8 comments to No war for flu!

  • DCE

    I belive it was Albert Einstein that said “History does not repeat itself. It merely rhymes.”

  • Sandy P.

    But our guys eat a lot of MREs, so we’ll see how it goes.

  • John B

    Your point is well-taken. We live in a credit economy and have been doing so since the end of the Great Depression. The cycles have repeatedly wiped the slate “clean” as successive waves of creditors in one form or another have taken hits. Typically, the losses have been spread about among populations who are powerless to resist, and/or absorbed by the tax codes. Nevertheless the bubble continues to grow.

    When I use credit I am, in effect, creating money. I have received the good or service using money that I expect to receive in the future, money that does not yet exist. At the same moment, I have created the additional “money” that is raised in the form of interest promised. The transaction is recorded as “accounts receivable” and treated as cash. From that point on, this phantom value is based on nothing at all.

    One of the reasons that businesses are salivating at the idea of going to China is that it represents the largest cash economy on the planet. Imagine what happens when we teach that population how to use credit! There is enough phantom value there to last for generations!

  • Julian Morrison

    [paranoia mode=”on”]
    If I were to be making a bioweapon attack, I’d forgo all the hard to get and well known old diseases like smallpox, and go for an enhanced strain of ordinary common flu – a disease with a long pedigree of spreading itself without the need of assistance. And I’d launch it, by means of infected suicide-volunters, in a place all of: populous, low tech, barely governed in the hinterlands, and highly connected to the rest of the world. Like, say, southeast asia.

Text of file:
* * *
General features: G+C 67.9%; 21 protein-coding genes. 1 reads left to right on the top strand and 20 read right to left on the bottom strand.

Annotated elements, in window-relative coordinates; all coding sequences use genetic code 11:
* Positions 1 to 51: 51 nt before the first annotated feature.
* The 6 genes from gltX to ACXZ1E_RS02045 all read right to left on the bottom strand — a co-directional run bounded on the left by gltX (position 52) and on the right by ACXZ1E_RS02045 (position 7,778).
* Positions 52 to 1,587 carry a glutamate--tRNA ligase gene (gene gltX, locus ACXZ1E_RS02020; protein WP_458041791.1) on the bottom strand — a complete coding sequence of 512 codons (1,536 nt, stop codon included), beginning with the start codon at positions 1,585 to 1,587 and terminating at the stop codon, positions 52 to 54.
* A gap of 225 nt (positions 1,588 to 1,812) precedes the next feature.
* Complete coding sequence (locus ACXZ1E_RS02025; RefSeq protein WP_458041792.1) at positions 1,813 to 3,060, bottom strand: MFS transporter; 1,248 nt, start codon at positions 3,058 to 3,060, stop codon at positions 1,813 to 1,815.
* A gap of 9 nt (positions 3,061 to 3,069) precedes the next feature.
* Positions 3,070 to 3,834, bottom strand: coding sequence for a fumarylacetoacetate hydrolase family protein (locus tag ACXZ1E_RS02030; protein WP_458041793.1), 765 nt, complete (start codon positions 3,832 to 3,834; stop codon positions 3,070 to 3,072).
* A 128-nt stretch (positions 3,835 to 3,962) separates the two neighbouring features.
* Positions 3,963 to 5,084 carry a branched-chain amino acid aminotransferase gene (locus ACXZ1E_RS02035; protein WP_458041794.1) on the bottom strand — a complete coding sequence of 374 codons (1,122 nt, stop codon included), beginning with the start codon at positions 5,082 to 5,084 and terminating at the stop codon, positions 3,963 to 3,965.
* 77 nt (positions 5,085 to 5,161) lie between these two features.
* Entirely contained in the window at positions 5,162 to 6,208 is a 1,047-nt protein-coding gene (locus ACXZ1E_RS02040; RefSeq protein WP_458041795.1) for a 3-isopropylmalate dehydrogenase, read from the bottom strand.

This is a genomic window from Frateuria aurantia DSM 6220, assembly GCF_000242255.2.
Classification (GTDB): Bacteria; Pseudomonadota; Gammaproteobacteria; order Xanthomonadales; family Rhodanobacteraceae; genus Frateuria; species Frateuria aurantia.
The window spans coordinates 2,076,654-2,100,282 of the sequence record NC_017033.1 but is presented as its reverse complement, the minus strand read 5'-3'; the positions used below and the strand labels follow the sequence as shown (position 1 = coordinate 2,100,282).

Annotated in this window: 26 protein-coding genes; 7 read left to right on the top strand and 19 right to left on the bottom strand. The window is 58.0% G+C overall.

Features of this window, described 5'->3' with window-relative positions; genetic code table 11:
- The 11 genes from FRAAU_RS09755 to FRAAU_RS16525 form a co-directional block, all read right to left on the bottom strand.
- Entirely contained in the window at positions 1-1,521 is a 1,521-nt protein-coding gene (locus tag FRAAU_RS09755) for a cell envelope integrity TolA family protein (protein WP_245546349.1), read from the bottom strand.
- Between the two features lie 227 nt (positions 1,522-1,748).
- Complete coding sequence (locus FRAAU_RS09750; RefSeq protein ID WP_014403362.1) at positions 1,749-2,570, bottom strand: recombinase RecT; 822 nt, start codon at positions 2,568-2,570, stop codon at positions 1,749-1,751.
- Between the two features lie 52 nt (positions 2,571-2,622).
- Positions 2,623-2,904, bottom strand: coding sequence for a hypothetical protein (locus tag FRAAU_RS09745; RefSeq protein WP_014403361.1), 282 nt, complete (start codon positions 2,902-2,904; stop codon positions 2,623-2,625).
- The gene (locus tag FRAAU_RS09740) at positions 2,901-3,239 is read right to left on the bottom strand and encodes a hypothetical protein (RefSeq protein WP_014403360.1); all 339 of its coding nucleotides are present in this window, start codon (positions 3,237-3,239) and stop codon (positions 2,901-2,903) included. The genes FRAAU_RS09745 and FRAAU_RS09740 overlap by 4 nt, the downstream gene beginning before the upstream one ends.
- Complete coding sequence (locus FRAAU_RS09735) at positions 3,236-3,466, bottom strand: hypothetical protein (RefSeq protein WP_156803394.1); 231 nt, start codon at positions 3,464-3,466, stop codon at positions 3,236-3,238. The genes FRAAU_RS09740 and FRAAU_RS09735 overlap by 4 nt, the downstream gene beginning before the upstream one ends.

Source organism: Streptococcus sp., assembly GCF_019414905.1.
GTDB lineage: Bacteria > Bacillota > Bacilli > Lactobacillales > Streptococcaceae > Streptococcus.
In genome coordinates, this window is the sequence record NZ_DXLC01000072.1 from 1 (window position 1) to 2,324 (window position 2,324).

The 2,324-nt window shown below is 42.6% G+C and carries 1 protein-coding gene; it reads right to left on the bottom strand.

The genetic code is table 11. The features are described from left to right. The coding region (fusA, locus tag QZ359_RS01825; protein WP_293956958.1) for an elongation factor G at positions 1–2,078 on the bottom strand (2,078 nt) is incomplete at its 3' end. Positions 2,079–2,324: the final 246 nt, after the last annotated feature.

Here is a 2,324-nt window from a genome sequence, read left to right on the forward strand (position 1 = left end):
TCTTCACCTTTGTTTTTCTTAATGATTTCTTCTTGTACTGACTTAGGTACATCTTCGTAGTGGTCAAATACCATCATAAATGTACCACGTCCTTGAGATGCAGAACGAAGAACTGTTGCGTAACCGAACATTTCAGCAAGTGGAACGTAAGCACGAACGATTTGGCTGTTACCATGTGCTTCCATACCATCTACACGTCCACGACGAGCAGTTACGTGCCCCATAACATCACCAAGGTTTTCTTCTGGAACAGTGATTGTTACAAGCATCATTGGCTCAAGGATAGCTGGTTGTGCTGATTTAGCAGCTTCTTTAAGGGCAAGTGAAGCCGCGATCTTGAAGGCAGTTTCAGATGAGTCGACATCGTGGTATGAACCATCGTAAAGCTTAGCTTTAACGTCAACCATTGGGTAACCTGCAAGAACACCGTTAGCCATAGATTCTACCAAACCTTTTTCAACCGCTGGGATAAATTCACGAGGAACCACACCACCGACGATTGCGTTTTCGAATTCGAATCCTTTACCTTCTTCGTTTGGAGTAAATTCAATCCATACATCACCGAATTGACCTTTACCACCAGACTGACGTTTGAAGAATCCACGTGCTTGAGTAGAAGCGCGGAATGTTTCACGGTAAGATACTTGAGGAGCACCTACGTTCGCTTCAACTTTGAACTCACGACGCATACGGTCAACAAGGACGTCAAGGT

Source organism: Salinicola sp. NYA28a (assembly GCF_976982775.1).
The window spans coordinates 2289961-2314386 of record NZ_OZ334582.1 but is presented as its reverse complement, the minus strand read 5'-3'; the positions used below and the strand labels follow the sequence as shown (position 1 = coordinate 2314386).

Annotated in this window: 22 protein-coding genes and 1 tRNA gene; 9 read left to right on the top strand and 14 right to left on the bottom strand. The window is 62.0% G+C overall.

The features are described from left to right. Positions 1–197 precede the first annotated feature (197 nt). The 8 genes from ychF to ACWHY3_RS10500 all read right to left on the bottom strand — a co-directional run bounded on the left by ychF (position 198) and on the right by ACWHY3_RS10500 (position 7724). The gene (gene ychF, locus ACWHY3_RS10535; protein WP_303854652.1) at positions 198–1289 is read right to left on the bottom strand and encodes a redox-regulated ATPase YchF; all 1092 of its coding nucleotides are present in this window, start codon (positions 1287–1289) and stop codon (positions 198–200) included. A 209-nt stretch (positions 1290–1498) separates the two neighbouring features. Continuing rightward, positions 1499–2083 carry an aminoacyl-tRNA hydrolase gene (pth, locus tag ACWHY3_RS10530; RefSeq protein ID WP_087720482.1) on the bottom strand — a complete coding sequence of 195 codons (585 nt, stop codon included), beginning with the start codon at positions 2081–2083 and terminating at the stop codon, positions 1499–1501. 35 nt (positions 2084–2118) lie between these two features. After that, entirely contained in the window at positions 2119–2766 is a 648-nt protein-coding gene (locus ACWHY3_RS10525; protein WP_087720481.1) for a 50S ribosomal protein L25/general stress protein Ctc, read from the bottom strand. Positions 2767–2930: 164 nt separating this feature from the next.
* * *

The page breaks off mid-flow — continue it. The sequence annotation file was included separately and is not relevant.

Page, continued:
• Ernie G

    From what I have read about it, it was not simply the concentration of troops that caused the Spanish Flu to arise, but the combination of troops and geese and swine and unsanitary conditions. Avian flu does not infect people, and human flu does not infect geese, but pigs can be infected by both varieties of flu. A pig infected by both types of flu simultaneously can furnish an environment in which the flu viruses can interact and produce a mutation. This process is statistically unlikely, or inefficient, but it can produce a new virus after many thousands of “trials.” Thus, many years can elapse between successive outbreaks.

    As to the notion of history repeating itself, it is worth noting that SARS is believed to have gotten its start in China, probably in a collective farm with people, pigs, and geese in close proximity in the presence of unsanitary conditions.

    To use an earthquake analogy, SARS is probably just a mild tremor. When will The Big One arrive?

  • Just on a side note, Etaples was also the scene of a mutiny in 1917 due in large part to the brutal conditions there. The story is best known from the BBC series “The Monocled Mutineer”. Public records on the mutiny won’t be released until 2017.

  • Byron

    To use an earthquake analogy, SARS is probably just a mild tremor. When will The Big One arrive?

    Agreed. Most SARS victims recover anyway, only a small percentage die from it. Even influenza epidemics are worse.


    If this was a bio-terror attack, it was highly ineffective. More likely it’s just some randomly mutated bug that humans picked from animals in unsanitary conditions. One of the many that we’ll probably see over the years.

  • annie24

    SARS has a mortality rate of ~3-4%. we don’t know what percentage of people exposed catch the disease.

    The Spanish Flu is believed to have had a mortality rate of ~1-2.5%. (in some isolated populations of native Alaskans the mortality rate approached 60%) the world population in 1918 was 1.9 billion, 1 billion caught the flu and estimates vary from 20-50+ million deaths.

    we should worry about SARS–the potential impact on the health care system is huge. Even if people don’t die, sick people require care and occupy hospital beds.